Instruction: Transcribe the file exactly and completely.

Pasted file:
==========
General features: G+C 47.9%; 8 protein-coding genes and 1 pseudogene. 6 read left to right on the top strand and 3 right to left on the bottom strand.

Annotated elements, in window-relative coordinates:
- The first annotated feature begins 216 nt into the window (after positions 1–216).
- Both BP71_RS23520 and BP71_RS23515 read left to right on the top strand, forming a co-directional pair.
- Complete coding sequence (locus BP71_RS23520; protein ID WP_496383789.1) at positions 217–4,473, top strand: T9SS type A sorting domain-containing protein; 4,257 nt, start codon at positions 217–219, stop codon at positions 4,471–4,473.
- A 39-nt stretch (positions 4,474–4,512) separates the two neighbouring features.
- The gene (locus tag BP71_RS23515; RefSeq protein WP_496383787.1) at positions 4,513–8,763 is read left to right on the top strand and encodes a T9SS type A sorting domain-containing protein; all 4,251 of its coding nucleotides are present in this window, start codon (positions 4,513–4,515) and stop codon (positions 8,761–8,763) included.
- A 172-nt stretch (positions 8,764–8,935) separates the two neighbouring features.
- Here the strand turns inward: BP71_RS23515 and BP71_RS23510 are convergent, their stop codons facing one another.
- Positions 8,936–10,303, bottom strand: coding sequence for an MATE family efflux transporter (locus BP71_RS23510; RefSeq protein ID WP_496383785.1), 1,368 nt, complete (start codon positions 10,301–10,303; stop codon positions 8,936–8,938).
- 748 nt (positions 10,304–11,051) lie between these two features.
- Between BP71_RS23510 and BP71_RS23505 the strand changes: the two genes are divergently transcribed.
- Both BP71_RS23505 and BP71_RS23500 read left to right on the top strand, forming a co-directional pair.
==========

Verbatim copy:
General features: G+C 47.9%; 8 protein-coding genes and 1 pseudogene. 6 read left to right on the top strand and 3 right to left on the bottom strand.

Annotated elements, in window-relative coordinates:
- The first annotated feature begins 216 nt into the window (after positions 1–216).
- Both BP71_RS23520 and BP71_RS23515 read left to right on the top strand, forming a co-directional pair.
- Complete coding sequence (locus BP71_RS23520; protein ID WP_496383789.1) at positions 217–4,473, top strand: T9SS type A sorting domain-containing protein; 4,257 nt, start codon at positions 217–219, stop codon at positions 4,471–4,473.
- A 39-nt stretch (positions 4,474–4,512) separates the two neighbouring features.
- The gene (locus tag BP71_RS23515; RefSeq protein WP_496383787.1) at positions 4,513–8,763 is read left to right on the top strand and encodes a T9SS type A sorting domain-containing protein; all 4,251 of its coding nucleotides are present in this window, start codon (positions 4,513–4,515) and stop codon (positions 8,761–8,763) included.
- A 172-nt stretch (positions 8,764–8,935) separates the two neighbouring features.
- Here the strand turns inward: BP71_RS23515 and BP71_RS23510 are convergent, their stop codons facing one another.
- Positions 8,936–10,303, bottom strand: coding sequence for an MATE family efflux transporter (locus BP71_RS23510; RefSeq protein ID WP_496383785.1), 1,368 nt, complete (start codon positions 10,301–10,303; stop codon positions 8,936–8,938).
- 748 nt (positions 10,304–11,051) lie between these two features.
- Between BP71_RS23510 and BP71_RS23505 the strand changes: the two genes are divergently transcribed.
- Both BP71_RS23505 and BP71_RS23500 read left to right on the top strand, forming a co-directional pair.